environmental groups is growing exponentially, as development is
pursued in new areas. Battle lines are forming with no solution in
sight. Without a major change in public policy both Canadians and
foreign investors will be forced to take sides in a pyrrhic battle
that no one needs.
Garrett Hardin, in 1968, developed the theory of the "tragedy of the
commons" -- the idea that a shared resource will be depleted by
individuals acting independently and rationally according to their own
self-interest, despite the knowledge that depleting the resource will
not be in the group's best long-term interest. His theory is as
relevant today as it was when he wrote it and offers an intriguing
insight into current resource development in Canada.
The objective of any business, according to Hardin's model, is to make
money. They are guided by Adam Smith's "invisible hand" of supply and
demand and businesses assume that decisions reached individually will
benefit society as a whole; or to paraphrase a 1980's movie 'greed is
It should not shock people that executives, in an attempt to maximize
their own self-interest, make comments such as "We're jeopardizing
commerce" by spending time checking the safety of rail bridges after a
major flood, or when indigenous peoples' rights and traditions, as in
the case of the Tahltan's Sacred Headwaters, are treated as secondary
to profit, or when companies advocate for the Keystone pipeline using
simplified economics rather than looking at the broad pros and cons of
the project. Or even when the Canadian Association of Petroleum
Producers (CAPP) states that the "proposed oil and gas regulations are
too ambitious and will hobble the Canadian industry's ability to
compete" and use this argument to ignore all environmental concerns.
These companies are acting rationally. They are maximizing short-term
profit at the expense of long-term public interest and as Hardin
stated they benefit "from (the) ability to deny the truth even though
society as a whole, of which (they are) part, suffers."
It would be easy to "just say no" to any new development but this
benefits no one. The world would lose transformational projects such
as the Canol shale-oil discovery in the Northwest Territories and the
nascent rare-earth industry, which has the potential to create entire
new industries and be the catalyst for technological innovation in
Canada and with its trade partners. We need to balance what is good for resource companies with the rights of people and the environment. The job of balancing these rights falls to the government; they are the only ones who can implement and mediate administrative law.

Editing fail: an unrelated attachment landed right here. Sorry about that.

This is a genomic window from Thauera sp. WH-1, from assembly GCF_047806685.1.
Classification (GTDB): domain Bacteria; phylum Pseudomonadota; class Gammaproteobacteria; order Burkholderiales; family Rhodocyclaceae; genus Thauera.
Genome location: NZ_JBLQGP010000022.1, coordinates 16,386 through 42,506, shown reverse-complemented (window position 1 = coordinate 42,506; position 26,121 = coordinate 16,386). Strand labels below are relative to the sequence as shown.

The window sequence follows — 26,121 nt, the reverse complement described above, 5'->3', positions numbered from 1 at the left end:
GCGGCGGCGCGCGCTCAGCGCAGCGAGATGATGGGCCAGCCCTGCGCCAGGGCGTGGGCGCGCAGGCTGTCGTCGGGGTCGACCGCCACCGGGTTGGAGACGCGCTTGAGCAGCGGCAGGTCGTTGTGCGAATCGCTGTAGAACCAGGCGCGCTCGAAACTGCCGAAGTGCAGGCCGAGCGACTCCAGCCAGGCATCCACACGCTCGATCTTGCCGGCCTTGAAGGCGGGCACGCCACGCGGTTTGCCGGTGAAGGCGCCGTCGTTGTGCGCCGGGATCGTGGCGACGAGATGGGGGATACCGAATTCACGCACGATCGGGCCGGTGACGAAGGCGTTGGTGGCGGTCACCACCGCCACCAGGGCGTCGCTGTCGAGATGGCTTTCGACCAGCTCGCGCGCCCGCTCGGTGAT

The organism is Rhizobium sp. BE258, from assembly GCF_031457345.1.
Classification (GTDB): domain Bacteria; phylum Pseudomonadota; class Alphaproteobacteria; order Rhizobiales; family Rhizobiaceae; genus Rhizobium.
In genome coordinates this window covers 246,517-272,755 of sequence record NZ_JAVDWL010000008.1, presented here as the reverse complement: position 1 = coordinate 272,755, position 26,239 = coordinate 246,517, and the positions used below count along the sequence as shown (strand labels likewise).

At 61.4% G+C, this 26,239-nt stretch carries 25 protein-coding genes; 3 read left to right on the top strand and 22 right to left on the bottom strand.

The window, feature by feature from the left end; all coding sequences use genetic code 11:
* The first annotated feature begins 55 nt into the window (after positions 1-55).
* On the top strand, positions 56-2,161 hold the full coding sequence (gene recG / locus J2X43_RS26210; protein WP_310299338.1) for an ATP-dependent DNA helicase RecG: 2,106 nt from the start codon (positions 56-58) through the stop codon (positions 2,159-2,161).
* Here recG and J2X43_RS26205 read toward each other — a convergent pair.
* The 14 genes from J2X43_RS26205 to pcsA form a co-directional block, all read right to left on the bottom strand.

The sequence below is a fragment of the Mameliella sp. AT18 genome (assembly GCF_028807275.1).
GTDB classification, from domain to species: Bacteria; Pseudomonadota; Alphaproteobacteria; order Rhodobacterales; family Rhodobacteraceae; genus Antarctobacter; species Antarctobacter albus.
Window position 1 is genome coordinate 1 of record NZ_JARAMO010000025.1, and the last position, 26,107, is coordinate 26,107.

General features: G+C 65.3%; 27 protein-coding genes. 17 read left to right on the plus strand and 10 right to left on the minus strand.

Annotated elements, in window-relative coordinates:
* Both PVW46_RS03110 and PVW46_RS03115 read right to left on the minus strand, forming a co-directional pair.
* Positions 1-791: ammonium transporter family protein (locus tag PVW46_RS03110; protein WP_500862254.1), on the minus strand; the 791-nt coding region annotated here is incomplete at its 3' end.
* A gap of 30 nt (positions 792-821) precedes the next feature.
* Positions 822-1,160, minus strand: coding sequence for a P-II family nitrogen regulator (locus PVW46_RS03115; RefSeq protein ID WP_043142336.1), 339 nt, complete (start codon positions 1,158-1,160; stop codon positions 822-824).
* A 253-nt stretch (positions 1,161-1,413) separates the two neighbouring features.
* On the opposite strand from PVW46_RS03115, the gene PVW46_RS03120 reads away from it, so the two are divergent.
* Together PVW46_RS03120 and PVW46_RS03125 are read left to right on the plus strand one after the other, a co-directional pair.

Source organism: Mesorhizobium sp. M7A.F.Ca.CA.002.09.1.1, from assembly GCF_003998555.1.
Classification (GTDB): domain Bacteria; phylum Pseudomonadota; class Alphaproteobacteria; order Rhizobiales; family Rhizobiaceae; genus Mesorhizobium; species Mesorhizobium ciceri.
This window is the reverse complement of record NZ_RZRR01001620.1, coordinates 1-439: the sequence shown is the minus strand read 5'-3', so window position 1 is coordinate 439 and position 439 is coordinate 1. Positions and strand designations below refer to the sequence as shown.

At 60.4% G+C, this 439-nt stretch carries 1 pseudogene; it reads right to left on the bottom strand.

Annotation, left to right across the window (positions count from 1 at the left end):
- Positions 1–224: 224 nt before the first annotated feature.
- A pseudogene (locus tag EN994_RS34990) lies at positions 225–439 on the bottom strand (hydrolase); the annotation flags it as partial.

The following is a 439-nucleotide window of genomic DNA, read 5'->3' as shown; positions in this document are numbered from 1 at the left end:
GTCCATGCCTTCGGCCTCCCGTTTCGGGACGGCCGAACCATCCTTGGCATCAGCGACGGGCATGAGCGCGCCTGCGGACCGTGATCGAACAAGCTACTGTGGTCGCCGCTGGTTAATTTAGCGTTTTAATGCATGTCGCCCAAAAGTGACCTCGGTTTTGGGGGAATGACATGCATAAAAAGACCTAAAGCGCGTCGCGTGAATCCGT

By recognizing resources as "a commons" that requires management,
Hardin believed that we "(could) preserve and nurture other and more
precious freedoms." This means recognizing the country and its
resources as a source of wealth shared by its citizens, developed
sustainably, and protected for its citizens by the government.
When the world hears comments such as we "won't take no for an answer"
from the Canadian government in relation to the Keystone pipeline, and
"foreign money" is behind attempts to stop the oil-sands, or stating
that Kyoto is a "job-killing, economy-destroying accord," we must take
notice as we must also take notice when environmental laws are changed
that reduce the government's role and abrogate their responsibility,
forcing companies to become free riders at the expense of the people
We are seeing the consequences of the government's laissez-faire
approach to economics in the hardening of the battle lines between
people and resource companies. Canada has become a country divided.
The Keystone Pipeline, the Avalon rare-earths project, the Red Chris
mine, and many others are all opportunities that could generate great
wealth and prosperity for the companies involved, the people in the
area, and the world in general. These companies, however, cannot be
allowed to become free riders, nor have they showed a desire to, but
without a government that will balance public and private rights they
will inevitably becomes ones, and this will lead to further divisions
and long-term economic stagnation.
No government has the right to say the economy is more important than
the environment or the rights of its citizens. Our future depends on
the greatest good for the greatest number of people, not the success
of an anointed few.
Ryan Lijdsman is an independent analyst and consultant. He can be
followed on twitter @ryanlijdsman